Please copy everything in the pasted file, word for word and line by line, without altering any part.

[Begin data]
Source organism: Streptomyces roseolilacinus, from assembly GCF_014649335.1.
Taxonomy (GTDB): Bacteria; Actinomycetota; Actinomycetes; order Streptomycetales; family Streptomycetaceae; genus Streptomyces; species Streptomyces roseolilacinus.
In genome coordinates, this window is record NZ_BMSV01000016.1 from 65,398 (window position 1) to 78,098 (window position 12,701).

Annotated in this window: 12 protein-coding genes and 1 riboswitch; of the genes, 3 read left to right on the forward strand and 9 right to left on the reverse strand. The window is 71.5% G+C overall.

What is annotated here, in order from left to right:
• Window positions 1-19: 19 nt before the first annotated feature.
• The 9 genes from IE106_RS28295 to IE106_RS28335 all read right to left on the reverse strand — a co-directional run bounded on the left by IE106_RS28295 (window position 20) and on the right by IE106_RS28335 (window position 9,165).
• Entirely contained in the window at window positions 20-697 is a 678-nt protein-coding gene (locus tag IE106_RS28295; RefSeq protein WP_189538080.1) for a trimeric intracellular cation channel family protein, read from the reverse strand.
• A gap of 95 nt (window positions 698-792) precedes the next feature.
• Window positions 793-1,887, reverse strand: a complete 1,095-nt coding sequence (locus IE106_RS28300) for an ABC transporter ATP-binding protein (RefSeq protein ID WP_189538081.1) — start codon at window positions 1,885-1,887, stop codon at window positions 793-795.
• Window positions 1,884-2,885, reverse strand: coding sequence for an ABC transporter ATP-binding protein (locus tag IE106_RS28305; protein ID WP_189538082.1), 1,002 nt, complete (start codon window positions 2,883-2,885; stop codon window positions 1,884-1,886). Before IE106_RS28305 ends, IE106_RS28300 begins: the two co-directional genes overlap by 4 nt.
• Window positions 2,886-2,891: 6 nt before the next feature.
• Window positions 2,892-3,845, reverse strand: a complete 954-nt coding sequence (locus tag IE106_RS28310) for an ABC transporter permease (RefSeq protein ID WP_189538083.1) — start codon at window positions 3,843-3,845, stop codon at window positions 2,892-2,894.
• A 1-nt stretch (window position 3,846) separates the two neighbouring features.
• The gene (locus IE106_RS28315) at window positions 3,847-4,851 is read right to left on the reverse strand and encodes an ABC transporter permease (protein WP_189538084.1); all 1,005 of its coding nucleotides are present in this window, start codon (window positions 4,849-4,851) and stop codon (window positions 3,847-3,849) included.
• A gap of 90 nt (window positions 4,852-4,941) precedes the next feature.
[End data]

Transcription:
Source organism: Streptomyces roseolilacinus, from assembly GCF_014649335.1.
Taxonomy (GTDB): Bacteria; Actinomycetota; Actinomycetes; order Streptomycetales; family Streptomycetaceae; genus Streptomyces; species Streptomyces roseolilacinus.
In genome coordinates, this window is record NZ_BMSV01000016.1 from 65,398 (window position 1) to 78,098 (window position 12,701).

Annotated in this window: 12 protein-coding genes and 1 riboswitch; of the genes, 3 read left to right on the forward strand and 9 right to left on the reverse strand. The window is 71.5% G+C overall.

What is annotated here, in order from left to right:
• Window positions 1-19: 19 nt before the first annotated feature.
• The 9 genes from IE106_RS28295 to IE106_RS28335 all read right to left on the reverse strand — a co-directional run bounded on the left by IE106_RS28295 (window position 20) and on the right by IE106_RS28335 (window position 9,165).
• Entirely contained in the window at window positions 20-697 is a 678-nt protein-coding gene (locus tag IE106_RS28295; RefSeq protein WP_189538080.1) for a trimeric intracellular cation channel family protein, read from the reverse strand.
• A gap of 95 nt (window positions 698-792) precedes the next feature.
• Window positions 793-1,887, reverse strand: a complete 1,095-nt coding sequence (locus IE106_RS28300) for an ABC transporter ATP-binding protein (RefSeq protein ID WP_189538081.1) — start codon at window positions 1,885-1,887, stop codon at window positions 793-795.
• Window positions 1,884-2,885, reverse strand: coding sequence for an ABC transporter ATP-binding protein (locus tag IE106_RS28305; protein ID WP_189538082.1), 1,002 nt, complete (start codon window positions 2,883-2,885; stop codon window positions 1,884-1,886). Before IE106_RS28305 ends, IE106_RS28300 begins: the two co-directional genes overlap by 4 nt.
• Window positions 2,886-2,891: 6 nt before the next feature.
• Window positions 2,892-3,845, reverse strand: a complete 954-nt coding sequence (locus tag IE106_RS28310) for an ABC transporter permease (RefSeq protein ID WP_189538083.1) — start codon at window positions 3,843-3,845, stop codon at window positions 2,892-2,894.
• A 1-nt stretch (window position 3,846) separates the two neighbouring features.
• The gene (locus IE106_RS28315) at window positions 3,847-4,851 is read right to left on the reverse strand and encodes an ABC transporter permease (protein WP_189538084.1); all 1,005 of its coding nucleotides are present in this window, start codon (window positions 4,849-4,851) and stop codon (window positions 3,847-3,849) included.
• A gap of 90 nt (window positions 4,852-4,941) precedes the next feature.